What Exactly is Camouflage Clothing? – A History of Camouflage


The history of the interwoven tie between military camouflage and fashion is endless. Season every season, it floods the runways and fills closets, but why? Perhaps because the original camouflage developers were painters and designers. Perhaps because we enjoy the convenience and functionality of tactical clothes. Or maybe we just like to be in charge. Whatever the cause, tactical apparel has long piqued the interest of the fashion industry.

A soldier’s uniform represents allegiance and honor. It denotes the branch, position, and title. But when it comes to concealment, it implies a lot more. It can mean the difference between life and death on the battlefield. So, how did garments designed to be inconspicuous become a fashion staple? Let’s take a look at the past with Teeanime.

Brief History of Camouflage

Few developments have been as revolutionary to military uniforms as camouflage, which became a standard throughout WWI. Camouflage patterning was first utilized by militaries to conceal not persons, but locations and equipment. When machine guns, trench combat, and aerial photography became available, France, England, Germany, and the United States abandoned the conventional, brighter uniform colors in favor of a dull olive drab tone. They began inventing low-visibility clothing and even organized a camouflage battalion called camofleurs, which was made up of regular artists and designers.

The United States Army Corps of Engineers began experimenting with camouflage uniforms in 1940, and by 1943, U.S. Marines were wearing reversible beach coveralls with a green and brown “frog” pattern. Camo, however, had fallen out of favor by the conclusion of WWII. Throughout the twentieth century, select troops of the Army experimented with and wore camouflage, but the first official camouflage uniform didn’t appear until the mid-1980s.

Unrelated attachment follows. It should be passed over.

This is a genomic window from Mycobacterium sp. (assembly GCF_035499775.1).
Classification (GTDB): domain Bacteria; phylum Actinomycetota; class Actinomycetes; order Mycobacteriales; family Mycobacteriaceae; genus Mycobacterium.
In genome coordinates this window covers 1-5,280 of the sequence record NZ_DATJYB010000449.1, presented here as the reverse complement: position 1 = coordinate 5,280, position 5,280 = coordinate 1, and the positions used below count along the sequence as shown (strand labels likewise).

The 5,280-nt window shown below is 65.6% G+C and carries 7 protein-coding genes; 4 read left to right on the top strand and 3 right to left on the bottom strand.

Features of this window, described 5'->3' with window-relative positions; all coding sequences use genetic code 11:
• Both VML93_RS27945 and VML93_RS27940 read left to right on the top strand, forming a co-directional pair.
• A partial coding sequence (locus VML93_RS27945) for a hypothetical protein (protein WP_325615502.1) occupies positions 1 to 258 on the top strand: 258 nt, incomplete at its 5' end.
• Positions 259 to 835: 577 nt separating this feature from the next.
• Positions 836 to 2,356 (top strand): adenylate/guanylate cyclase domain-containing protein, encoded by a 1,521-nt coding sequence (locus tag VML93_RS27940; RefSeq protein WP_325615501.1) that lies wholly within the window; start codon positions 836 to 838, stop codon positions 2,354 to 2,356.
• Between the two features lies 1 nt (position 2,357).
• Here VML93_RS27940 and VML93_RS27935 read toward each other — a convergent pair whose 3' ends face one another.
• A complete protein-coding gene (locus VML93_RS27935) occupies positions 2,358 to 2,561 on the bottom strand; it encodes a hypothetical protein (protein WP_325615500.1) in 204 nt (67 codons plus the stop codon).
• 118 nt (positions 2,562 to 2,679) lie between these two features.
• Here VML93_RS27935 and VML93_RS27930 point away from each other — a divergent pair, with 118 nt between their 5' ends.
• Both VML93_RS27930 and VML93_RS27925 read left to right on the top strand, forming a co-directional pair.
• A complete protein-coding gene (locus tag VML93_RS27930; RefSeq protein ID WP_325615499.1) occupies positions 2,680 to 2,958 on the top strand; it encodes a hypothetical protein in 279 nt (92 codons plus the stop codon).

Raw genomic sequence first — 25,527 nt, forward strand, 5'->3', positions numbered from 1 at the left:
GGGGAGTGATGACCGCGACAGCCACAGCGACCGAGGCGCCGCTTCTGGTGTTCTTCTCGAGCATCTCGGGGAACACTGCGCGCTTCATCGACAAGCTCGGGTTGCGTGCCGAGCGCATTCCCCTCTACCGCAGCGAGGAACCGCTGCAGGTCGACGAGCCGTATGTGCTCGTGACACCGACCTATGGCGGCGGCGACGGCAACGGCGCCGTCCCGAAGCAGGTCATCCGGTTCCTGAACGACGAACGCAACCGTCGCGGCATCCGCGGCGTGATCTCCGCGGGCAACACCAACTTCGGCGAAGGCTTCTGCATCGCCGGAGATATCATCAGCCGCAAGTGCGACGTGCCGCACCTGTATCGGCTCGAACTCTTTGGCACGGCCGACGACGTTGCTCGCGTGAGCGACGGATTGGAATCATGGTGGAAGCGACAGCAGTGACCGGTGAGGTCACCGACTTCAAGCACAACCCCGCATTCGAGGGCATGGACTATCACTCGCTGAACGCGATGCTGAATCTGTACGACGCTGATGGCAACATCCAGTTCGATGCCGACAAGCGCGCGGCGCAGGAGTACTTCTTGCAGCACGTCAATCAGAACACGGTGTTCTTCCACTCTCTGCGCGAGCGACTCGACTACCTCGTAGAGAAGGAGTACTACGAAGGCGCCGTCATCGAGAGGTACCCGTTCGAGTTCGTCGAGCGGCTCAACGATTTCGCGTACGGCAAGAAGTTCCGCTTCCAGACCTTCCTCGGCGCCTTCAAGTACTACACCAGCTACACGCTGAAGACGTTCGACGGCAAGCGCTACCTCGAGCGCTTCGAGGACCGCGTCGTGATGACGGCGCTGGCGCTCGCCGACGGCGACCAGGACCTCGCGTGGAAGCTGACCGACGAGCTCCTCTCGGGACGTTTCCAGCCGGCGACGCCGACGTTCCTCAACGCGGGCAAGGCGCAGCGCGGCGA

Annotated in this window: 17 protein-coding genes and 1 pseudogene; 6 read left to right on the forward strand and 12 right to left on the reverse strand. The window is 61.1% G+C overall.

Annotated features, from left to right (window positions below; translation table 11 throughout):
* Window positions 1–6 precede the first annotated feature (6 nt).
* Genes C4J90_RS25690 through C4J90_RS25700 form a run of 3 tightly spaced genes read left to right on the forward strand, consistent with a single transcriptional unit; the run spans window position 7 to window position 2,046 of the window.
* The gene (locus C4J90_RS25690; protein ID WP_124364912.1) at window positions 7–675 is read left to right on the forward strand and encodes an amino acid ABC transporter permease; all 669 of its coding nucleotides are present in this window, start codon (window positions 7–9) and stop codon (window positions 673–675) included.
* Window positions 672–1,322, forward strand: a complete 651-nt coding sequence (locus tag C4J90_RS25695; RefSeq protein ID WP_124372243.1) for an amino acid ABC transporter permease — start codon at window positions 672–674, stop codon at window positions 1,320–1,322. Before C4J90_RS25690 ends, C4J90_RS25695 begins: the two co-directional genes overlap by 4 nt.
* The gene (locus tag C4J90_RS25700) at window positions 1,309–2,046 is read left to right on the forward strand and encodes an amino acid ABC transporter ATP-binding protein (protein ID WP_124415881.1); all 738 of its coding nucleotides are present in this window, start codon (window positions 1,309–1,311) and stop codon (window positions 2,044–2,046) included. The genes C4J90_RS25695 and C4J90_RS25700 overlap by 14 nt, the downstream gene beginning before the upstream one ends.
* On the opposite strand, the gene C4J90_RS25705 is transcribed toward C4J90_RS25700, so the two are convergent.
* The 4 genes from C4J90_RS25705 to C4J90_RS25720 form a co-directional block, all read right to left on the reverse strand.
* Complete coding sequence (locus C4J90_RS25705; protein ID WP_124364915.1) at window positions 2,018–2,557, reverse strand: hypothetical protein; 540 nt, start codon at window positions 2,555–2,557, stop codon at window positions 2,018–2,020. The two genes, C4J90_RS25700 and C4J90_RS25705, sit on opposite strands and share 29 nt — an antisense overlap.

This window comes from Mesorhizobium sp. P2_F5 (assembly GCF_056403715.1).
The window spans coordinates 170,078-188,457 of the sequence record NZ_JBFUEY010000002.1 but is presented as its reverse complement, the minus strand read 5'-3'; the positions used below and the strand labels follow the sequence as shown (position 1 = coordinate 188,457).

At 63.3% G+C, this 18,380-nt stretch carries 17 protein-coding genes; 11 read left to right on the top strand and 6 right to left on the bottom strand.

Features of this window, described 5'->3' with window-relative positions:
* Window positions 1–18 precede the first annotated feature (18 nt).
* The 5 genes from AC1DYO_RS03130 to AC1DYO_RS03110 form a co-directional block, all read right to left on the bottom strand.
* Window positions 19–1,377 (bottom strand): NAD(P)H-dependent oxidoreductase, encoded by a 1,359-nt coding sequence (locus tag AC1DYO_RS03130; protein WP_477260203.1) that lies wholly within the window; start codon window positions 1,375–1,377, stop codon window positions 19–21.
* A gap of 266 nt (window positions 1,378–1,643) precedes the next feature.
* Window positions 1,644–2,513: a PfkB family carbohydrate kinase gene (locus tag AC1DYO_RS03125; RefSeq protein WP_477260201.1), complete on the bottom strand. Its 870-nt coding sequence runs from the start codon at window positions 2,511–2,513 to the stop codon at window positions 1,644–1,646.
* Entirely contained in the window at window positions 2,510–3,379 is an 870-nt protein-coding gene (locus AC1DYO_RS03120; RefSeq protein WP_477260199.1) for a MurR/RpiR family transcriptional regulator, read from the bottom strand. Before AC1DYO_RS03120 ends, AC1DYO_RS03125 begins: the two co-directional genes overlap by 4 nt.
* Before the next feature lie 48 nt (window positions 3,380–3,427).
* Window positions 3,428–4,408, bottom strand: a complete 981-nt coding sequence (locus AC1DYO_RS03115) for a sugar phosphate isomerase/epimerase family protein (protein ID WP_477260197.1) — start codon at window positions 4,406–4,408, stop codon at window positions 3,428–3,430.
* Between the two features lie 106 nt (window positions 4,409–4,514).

From Field to Fashion

Vogue magazine recognized field trends and introduced them into the fashion world as early as 1943. It basically merely explained what military camouflage was and what it was used for to Vogue readers. It wasn’t until 1971 that the next article appeared, which featured a camo trend collage with photographs of girls dressed in military gear. The camo trend truly took off in the 1980s, when hunters and people alike began wearing various shades of green, tan, and brown clothing. The developing trend is attributed to American military actions in Lebanon and Grenada, and many believe it exploded as a result of people’s pride in their country.

Camouflage clothing is now available in a variety of forms, colors, and styles, ranging from lingerie to shoes. Camo couture has been made by mainstream designers such as Christian Dior and Moschino. It’s definitely a fashion statement.

Camouflage has been used to hide or conceal objects throughout history. It’s meant to be inconspicuous, yet fashion has re-appropriated it to speak loudly.